Our novel sealing compound may be generally described as halogenated polymer (e.g., vinyl chloride polymer or vinyl chloride copolymer) plastisols which are modified by the addition of a polyimidazoline-bentonite clay complex as a cross-linking agent and which when cured have an improved adhesion and become a thermoset rather than a thermoplastic product. These polymeric plastisol compositions are fluid at room temperature but solidify to infusible and insoluble 'products. Plasticizers for the halogenated polymer may be added to the complex or to the uncured polymeric mixture preferably to the extent of about 20 to 60 percent by weight of the final composition. Representative plasticizers include dioctyl phthalate, tricresyl phosphate, dioctyl adipate, esters of lower alkyl alcohols andfatty acids, and epoxidized triglycerides such as epoxidized soybean oil and epoxidized castor oil. The plastisols can also contain the usual fillers, thickeners, blowing agents, diluents, and the like.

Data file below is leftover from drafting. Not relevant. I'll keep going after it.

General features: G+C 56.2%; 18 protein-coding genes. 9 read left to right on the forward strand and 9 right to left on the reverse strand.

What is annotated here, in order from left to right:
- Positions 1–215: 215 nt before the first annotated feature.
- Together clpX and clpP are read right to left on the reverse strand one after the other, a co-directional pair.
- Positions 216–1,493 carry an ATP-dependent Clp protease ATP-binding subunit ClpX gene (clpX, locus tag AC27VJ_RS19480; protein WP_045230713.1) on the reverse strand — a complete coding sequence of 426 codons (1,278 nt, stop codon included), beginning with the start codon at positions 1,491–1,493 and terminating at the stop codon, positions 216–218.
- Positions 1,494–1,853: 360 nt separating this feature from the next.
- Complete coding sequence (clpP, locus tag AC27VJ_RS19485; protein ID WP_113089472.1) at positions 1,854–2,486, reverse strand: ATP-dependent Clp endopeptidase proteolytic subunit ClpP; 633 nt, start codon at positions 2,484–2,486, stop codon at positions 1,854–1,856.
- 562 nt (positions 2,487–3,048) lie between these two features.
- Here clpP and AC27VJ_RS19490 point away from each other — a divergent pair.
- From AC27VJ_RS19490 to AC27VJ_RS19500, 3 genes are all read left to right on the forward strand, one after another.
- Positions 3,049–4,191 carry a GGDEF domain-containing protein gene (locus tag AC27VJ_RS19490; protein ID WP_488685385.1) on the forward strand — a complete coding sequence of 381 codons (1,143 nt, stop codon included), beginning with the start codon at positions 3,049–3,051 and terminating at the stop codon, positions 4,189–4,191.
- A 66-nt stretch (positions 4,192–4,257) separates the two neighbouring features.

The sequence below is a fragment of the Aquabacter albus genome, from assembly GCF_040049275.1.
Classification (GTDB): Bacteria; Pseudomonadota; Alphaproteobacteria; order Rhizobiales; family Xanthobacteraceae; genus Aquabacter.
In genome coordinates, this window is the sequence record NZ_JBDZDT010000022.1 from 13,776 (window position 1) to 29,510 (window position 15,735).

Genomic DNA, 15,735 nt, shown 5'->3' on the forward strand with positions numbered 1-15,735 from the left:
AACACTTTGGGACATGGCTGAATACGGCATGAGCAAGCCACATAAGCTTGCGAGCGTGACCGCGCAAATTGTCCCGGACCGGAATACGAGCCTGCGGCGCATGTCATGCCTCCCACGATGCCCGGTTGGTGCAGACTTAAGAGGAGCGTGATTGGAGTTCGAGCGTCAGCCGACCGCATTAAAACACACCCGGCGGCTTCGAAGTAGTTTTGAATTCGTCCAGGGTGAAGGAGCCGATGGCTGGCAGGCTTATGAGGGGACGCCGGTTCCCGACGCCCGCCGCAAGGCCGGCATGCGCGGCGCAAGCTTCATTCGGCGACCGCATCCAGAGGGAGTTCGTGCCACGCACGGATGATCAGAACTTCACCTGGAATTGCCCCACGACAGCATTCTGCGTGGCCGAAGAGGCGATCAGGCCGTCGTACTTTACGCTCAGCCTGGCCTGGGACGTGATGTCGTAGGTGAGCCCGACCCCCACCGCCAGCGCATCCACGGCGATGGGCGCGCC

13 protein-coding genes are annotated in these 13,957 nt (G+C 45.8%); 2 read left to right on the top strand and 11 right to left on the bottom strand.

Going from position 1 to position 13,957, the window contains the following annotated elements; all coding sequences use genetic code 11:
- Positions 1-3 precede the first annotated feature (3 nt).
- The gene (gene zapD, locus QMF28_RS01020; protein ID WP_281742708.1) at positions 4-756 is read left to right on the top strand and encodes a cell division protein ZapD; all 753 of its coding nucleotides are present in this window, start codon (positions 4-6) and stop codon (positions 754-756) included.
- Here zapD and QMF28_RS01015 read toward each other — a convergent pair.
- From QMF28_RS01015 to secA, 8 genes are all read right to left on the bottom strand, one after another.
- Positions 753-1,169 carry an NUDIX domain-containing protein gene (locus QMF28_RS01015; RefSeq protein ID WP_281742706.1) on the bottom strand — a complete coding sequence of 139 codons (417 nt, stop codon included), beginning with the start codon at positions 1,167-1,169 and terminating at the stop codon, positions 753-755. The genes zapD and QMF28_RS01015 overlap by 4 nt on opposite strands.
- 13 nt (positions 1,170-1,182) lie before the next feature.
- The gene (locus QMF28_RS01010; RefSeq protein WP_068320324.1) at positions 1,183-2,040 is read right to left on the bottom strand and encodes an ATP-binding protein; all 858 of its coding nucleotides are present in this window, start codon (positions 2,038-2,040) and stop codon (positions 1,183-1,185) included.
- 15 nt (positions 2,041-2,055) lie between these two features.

The polyimidazoline-bentonite clay complex can be prepared in various ways. For example, dried bentonite clay can be mixed with a polyimidazoline and reaction takes place at room temperature and higher to give the complex. Undried bentonite may be mixed with the polyimidazoline and the mixture heated to drive off the surface water of the clay to give the complex. Alternatively, the dried bentonite and polyimidazoline can be separately added to the polymeric system. A still further method is to disperse a semi-solid polyimidazoline and pre-dried bentonite in a plasticizer, such as epoxidized triglycerides of vegetable oil fatty acids, and the result ing dispersion can be blended, for example, with dispersion grade polyvinylchloride to give a smooth fluid plastisol.